Provided that you already have an IP ready to use, lets issue a couple of commands to get it good to go in your system.
1 - Verify the interface name. Issue: # /sbin/ip link; Output example: enp0s1, tun0, virbr0, etc. 2 - Set the IP adress: # /sbin/ip addr add <ip_address/24> dev <interface_name>; Command example: # ip addr add 192.168.122.30/24 dev enp0s1 3 - Set the gateway: /sbin/ip route add default via <gateway_address>; Command example: # ip route add default via 192.168.122.1 4 - Enable the interface: /sbin/ip link set <interface_name> up. Command example: # ip link set enp0s1 up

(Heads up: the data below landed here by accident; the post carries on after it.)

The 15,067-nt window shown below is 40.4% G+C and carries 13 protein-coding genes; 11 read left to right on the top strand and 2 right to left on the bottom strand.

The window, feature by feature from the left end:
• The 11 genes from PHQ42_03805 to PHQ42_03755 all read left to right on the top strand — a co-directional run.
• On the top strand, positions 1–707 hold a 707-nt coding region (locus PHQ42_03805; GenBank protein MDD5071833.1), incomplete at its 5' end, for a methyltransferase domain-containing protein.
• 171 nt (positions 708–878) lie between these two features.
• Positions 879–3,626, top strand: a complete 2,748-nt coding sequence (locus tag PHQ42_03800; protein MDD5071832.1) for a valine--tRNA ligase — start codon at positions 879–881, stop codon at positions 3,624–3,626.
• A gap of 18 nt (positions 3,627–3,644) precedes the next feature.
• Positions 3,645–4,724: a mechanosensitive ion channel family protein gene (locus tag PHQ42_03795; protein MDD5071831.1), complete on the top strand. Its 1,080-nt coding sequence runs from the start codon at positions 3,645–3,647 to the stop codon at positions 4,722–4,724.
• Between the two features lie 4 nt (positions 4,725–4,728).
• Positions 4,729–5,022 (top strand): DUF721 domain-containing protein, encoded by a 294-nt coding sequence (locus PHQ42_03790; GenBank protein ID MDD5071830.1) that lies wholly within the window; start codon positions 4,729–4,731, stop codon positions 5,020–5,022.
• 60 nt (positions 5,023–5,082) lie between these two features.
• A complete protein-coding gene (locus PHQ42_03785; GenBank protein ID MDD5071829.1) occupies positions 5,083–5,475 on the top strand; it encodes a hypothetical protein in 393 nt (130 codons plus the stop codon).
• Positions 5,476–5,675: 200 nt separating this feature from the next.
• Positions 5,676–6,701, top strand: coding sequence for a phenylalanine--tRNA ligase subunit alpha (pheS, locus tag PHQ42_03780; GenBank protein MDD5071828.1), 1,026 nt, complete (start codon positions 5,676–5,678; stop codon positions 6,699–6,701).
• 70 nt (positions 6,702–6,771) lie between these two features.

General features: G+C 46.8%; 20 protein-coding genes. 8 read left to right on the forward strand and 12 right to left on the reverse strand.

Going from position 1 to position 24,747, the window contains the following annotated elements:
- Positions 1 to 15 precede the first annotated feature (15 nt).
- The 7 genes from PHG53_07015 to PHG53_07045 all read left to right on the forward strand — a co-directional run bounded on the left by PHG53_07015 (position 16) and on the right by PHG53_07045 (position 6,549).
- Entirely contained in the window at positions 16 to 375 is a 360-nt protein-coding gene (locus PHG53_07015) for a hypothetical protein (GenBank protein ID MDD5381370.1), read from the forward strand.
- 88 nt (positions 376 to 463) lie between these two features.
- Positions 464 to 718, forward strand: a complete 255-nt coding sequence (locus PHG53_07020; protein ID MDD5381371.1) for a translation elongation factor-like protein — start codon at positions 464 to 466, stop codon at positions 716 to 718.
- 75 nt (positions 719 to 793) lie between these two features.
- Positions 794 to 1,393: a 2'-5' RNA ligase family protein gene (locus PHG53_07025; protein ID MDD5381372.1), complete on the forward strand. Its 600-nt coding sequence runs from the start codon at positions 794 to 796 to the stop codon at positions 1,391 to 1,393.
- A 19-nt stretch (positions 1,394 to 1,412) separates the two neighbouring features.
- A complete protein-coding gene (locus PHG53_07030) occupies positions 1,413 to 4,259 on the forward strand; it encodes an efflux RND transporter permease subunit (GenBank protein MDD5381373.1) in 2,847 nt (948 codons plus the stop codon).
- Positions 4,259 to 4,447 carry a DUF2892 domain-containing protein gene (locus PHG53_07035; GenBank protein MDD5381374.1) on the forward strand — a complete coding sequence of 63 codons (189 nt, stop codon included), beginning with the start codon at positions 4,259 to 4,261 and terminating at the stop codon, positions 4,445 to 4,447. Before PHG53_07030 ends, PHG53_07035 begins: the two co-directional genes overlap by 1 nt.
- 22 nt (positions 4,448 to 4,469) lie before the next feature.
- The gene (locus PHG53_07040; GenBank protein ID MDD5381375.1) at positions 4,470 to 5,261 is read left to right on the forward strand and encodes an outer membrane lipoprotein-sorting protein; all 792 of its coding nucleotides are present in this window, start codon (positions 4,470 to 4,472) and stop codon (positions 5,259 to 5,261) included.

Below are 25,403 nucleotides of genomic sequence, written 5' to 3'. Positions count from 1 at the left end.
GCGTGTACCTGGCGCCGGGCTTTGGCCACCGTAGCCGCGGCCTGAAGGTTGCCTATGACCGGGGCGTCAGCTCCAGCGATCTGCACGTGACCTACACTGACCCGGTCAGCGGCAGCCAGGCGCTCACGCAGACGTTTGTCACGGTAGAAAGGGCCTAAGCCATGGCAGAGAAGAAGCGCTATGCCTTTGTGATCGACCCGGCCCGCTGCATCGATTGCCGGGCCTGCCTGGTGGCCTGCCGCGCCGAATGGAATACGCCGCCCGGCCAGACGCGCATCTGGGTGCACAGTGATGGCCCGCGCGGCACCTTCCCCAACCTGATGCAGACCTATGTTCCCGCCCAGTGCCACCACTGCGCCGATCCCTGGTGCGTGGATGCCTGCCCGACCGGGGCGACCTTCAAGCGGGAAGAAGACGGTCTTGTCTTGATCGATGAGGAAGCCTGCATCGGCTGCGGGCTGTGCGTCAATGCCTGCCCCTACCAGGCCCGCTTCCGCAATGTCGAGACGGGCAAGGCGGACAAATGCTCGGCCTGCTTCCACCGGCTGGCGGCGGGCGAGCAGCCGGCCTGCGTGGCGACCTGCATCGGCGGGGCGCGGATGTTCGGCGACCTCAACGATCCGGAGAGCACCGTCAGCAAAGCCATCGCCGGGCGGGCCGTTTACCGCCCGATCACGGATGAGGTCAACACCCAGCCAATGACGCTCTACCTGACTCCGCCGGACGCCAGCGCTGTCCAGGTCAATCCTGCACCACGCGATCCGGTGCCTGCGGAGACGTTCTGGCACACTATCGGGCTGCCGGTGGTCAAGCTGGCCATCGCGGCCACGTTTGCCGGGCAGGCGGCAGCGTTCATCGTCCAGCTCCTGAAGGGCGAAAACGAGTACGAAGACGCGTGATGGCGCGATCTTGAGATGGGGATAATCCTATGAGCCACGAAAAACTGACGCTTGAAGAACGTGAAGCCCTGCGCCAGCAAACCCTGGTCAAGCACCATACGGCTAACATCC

This is a temporary configuration. It will be vanished as soon as you reboot your system. A way to make it “permanent” is adding all the steps into /etc/rc.local. For more info on rc.local, take a look here.
However, I’d rather use a script to make the network configuration permanent. I made it working for RHEL (along with Fedora and CentOS), SLES and Ubuntu (Trusty and Xenial).
The script is available on github. Download it.
NOTE: The script is under constant work in progress. It currently has some DNS, Gateway and Network interfaces hardcoded (as I first implemented it). Then consider changing it if you plan to use it.
Also, consider this information regarding network interfaces.